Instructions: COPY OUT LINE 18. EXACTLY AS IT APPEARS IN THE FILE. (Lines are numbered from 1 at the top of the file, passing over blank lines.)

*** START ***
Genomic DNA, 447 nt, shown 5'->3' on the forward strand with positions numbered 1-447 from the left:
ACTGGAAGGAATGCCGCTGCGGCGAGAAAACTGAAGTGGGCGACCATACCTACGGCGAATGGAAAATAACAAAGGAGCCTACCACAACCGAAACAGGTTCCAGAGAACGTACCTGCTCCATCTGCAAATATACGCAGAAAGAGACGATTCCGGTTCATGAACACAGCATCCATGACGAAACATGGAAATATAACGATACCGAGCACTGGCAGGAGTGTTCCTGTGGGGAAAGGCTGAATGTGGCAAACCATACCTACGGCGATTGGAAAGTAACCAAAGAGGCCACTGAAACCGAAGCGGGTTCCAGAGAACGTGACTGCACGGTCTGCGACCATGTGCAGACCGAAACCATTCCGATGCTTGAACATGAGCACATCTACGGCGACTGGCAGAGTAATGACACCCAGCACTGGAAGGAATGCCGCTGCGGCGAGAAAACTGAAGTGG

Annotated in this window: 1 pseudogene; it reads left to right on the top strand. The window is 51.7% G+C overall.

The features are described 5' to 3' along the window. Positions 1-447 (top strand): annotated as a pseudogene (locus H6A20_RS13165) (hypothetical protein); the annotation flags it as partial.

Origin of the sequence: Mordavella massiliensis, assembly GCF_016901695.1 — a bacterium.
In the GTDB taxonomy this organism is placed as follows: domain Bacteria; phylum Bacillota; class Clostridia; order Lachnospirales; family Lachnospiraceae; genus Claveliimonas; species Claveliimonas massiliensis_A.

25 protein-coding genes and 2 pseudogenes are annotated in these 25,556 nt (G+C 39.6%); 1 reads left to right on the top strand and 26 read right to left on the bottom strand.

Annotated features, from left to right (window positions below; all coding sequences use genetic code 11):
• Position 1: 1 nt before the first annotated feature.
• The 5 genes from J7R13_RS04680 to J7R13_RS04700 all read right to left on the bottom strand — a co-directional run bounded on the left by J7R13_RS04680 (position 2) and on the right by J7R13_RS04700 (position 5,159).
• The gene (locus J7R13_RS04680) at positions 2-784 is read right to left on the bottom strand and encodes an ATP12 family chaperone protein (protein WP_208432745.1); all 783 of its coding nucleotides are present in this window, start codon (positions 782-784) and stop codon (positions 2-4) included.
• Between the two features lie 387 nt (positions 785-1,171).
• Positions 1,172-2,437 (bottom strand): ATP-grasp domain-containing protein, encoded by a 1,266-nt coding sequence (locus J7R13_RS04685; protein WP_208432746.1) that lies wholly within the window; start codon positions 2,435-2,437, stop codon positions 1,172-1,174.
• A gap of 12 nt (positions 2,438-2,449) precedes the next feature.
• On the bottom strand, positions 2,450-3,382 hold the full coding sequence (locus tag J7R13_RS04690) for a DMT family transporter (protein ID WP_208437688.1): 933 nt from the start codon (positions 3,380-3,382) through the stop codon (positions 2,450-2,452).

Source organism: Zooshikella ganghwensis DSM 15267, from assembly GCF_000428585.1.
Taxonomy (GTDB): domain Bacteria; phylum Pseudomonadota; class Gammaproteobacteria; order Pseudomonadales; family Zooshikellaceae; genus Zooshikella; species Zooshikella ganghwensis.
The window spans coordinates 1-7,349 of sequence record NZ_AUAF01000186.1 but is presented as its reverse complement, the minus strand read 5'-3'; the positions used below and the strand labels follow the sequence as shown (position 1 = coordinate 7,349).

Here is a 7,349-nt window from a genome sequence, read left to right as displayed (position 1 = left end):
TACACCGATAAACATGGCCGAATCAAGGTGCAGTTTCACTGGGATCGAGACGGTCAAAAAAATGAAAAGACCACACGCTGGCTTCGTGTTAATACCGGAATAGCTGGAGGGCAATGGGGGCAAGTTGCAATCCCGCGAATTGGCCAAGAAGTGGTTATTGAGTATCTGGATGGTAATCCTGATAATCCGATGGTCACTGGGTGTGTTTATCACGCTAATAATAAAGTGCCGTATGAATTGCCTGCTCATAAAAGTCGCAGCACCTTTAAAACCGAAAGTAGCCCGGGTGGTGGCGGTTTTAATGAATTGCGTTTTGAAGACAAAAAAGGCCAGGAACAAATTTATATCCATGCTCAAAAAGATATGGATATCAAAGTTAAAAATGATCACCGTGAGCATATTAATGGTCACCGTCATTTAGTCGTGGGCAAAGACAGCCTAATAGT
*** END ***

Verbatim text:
The window spans coordinates 1-7,349 of sequence record NZ_AUAF01000186.1 but is presented as its reverse complement, the minus strand read 5'-3'; the positions used below and the strand labels follow the sequence as shown (position 1 = coordinate 7,349).